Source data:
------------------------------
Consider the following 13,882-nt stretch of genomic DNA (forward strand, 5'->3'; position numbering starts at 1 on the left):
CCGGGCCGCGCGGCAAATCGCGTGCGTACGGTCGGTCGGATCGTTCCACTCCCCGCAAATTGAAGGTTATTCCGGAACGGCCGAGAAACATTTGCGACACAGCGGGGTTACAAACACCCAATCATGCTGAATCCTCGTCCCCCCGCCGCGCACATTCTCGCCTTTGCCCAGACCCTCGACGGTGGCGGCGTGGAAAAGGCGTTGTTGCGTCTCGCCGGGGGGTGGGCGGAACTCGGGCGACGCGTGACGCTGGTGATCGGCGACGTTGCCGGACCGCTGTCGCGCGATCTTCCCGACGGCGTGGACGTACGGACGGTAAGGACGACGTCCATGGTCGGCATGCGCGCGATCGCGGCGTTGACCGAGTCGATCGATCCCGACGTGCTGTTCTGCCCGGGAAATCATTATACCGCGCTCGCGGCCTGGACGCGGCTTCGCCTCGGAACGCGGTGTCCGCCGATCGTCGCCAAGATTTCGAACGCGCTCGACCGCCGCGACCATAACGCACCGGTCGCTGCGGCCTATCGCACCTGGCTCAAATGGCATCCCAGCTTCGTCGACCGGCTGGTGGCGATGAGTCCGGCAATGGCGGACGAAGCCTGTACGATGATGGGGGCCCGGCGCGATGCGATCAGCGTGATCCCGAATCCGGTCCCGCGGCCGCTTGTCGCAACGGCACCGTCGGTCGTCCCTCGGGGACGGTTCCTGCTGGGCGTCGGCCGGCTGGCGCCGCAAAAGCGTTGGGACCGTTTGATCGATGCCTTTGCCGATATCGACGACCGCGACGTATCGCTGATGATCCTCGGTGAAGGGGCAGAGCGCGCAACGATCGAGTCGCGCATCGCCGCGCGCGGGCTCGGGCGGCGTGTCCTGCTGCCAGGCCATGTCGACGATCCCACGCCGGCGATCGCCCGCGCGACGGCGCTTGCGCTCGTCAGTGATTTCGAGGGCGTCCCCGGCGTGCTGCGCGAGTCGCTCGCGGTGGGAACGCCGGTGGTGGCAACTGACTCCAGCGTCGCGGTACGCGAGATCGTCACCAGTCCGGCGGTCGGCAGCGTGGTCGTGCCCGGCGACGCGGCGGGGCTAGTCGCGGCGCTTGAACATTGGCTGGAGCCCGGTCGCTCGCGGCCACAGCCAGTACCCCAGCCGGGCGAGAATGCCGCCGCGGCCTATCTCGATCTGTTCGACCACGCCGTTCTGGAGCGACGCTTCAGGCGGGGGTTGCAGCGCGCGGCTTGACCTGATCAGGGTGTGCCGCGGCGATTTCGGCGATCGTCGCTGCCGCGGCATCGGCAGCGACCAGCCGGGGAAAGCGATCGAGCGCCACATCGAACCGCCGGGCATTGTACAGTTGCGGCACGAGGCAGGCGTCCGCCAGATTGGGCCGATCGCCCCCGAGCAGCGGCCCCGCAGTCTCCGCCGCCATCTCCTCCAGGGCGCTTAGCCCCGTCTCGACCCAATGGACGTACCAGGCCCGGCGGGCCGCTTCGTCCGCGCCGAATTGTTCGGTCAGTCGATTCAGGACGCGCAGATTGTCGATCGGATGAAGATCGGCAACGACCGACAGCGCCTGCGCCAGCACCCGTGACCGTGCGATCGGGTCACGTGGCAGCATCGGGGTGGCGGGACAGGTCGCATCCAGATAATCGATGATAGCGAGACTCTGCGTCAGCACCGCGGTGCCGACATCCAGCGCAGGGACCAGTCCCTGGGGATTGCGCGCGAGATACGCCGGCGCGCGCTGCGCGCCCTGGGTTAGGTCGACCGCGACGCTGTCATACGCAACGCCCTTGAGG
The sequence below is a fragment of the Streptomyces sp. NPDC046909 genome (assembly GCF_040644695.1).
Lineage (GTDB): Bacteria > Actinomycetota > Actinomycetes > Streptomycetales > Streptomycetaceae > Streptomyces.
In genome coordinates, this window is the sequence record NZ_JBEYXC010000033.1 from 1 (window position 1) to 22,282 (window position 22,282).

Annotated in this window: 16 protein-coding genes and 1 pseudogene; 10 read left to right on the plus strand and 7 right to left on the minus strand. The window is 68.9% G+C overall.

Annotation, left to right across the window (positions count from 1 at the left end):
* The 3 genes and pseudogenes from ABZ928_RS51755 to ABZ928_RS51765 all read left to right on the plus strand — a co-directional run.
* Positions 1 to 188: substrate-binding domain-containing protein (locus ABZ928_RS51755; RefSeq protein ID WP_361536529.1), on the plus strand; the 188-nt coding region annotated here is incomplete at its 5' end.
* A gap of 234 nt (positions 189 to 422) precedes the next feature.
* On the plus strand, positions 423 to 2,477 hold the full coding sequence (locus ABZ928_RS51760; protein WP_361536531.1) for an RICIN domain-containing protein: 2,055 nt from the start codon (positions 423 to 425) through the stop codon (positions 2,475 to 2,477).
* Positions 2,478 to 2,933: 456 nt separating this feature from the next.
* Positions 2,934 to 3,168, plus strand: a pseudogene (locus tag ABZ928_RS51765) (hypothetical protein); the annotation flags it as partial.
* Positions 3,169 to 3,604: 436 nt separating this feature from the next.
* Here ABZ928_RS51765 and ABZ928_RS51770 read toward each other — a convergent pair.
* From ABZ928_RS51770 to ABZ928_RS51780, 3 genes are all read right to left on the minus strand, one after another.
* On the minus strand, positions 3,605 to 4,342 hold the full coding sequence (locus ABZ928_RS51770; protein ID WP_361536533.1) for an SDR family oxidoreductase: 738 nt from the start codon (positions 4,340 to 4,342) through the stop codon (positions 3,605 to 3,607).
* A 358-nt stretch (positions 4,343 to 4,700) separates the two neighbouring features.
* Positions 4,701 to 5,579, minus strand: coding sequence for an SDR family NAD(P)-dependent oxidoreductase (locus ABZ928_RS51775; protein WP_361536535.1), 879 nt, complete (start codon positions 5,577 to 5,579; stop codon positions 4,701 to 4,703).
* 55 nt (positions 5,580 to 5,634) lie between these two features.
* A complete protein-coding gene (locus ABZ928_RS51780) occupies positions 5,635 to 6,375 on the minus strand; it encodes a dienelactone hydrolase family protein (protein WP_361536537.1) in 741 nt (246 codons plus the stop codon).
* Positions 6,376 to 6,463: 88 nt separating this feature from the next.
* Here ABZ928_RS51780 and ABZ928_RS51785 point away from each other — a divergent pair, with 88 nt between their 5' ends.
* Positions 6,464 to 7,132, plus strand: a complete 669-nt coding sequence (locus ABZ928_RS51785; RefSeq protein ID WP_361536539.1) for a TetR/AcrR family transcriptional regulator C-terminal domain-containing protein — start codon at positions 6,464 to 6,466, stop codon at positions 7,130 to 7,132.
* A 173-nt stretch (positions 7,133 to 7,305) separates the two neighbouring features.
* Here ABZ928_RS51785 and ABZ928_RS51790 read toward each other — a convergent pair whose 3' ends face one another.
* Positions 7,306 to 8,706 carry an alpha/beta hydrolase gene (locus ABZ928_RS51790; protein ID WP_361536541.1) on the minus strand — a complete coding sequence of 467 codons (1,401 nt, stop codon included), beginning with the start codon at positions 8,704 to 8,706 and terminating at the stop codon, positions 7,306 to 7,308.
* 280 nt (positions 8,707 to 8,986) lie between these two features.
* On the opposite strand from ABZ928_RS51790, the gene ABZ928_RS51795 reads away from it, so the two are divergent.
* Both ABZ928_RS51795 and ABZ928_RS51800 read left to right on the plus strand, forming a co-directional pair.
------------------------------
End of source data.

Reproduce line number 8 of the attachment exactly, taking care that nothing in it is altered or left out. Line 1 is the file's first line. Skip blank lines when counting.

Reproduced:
* The 3 genes and pseudogenes from ABZ928_RS51755 to ABZ928_RS51765 all read left to right on the plus strand — a co-directional run.